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Florida child support, custody, visitation, and wage garnishment rules

Use this Florida child support law to learn about your child support rights and responsibilites.

How is Florida child support determined?

In Florida, the courts may order either parent to pay an "equitable" amount of child support during or after the divorce process or in a situation between unmarried parents. This decision is based on the specific nature of the case. There are specific Florida child support guidelines, designed to be in the best interests of the child, that the courts use to determine the amount of child support. These guidelines are followed, unless there is an agreement by the parents as to an amount of child support considered fair and reasonable by the court — or there are additional relevant factors like:

  • extraordinary medical, psychological, educational or dental expenses
  • independent income of the child
  • custodial parent receives both child support and spousal support
  • seasonal variations in the parents' income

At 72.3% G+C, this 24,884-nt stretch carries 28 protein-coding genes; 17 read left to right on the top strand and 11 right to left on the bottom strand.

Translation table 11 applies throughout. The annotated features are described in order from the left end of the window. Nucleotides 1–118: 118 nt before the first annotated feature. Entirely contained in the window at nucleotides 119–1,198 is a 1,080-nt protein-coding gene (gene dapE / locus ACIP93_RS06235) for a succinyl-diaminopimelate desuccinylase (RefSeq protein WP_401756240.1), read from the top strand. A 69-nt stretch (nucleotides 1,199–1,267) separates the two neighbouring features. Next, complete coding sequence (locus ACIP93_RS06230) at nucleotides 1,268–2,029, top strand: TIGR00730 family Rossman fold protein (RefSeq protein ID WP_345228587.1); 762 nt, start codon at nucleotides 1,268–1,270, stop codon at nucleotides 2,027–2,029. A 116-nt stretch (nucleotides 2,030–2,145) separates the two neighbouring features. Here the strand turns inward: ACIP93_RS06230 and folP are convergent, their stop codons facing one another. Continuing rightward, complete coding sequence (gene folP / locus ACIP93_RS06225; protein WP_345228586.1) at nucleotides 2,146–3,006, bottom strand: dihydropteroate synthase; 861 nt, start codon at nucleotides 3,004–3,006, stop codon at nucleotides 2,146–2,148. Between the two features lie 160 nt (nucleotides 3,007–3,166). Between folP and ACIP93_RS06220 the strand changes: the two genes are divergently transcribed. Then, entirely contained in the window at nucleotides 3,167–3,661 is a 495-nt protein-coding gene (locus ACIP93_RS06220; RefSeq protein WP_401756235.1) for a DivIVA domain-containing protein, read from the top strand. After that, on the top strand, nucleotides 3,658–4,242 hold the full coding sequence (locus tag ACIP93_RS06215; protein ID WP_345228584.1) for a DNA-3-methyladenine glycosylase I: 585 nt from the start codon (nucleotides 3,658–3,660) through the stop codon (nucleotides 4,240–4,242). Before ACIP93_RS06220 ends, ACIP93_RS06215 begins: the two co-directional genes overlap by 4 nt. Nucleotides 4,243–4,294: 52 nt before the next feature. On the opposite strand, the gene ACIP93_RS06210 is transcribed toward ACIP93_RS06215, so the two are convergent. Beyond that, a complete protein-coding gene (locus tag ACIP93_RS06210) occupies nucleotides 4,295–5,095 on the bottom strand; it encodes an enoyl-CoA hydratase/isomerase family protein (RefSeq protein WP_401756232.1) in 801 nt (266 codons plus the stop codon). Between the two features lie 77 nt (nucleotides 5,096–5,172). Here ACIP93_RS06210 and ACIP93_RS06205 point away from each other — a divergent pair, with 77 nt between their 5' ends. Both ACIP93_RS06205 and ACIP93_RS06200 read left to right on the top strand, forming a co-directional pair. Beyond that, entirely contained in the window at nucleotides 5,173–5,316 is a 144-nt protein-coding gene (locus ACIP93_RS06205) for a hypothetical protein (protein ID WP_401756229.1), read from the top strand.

• recognizing older children usually have more expenses
  • other relevant and extraordinary circumstances

At what age does child support payments end?

If there is an unmarried child that's reached 18, is a full-time high school student and lives with one of the parents, the parents will maintain their respective support if the child needs it, until the child completes the twelfth grade or reaches 19 years of age, whichever comes first.

Florida's custody guidelines:

Yes. Joint or sole custody may be awarded by the Florida courts, without preference to the sex of the parents. Both parents are given equal consideration. The decision will be made based on the best interests of the child and the following considerations:

  • the moral character and prudence of the parents
  • the capability and desire of each parent to meet the child’s needs and ability to provide a stable home life
  • the wishes of the child if of sufficient age
  • the love and affection existing between the child and each parent
  • the time the child has lived in a stable home and the desire for continuity
  • the desire of each parent to allow for an open and loving relationship between the child and the other parent
  • the child’s adjustment to home, school and community environments
  • the mental and physical health of all involved
  • the relationship of the child with all family members
  • the material needs of the child
  • any evidence of domestic violence

Also, in Florida, there is a parenting course required for both parents prior to final dissolution.

Florida's medical insurance guidelines:

Generally, the decision as to which parent is going to provide medical insurance coverage for the child and how medical bills will be paid is set out in the marital settlement agreement. If a reasonable medical insurance plan is available through one of the parent’s employment, they are required to cover their child on it.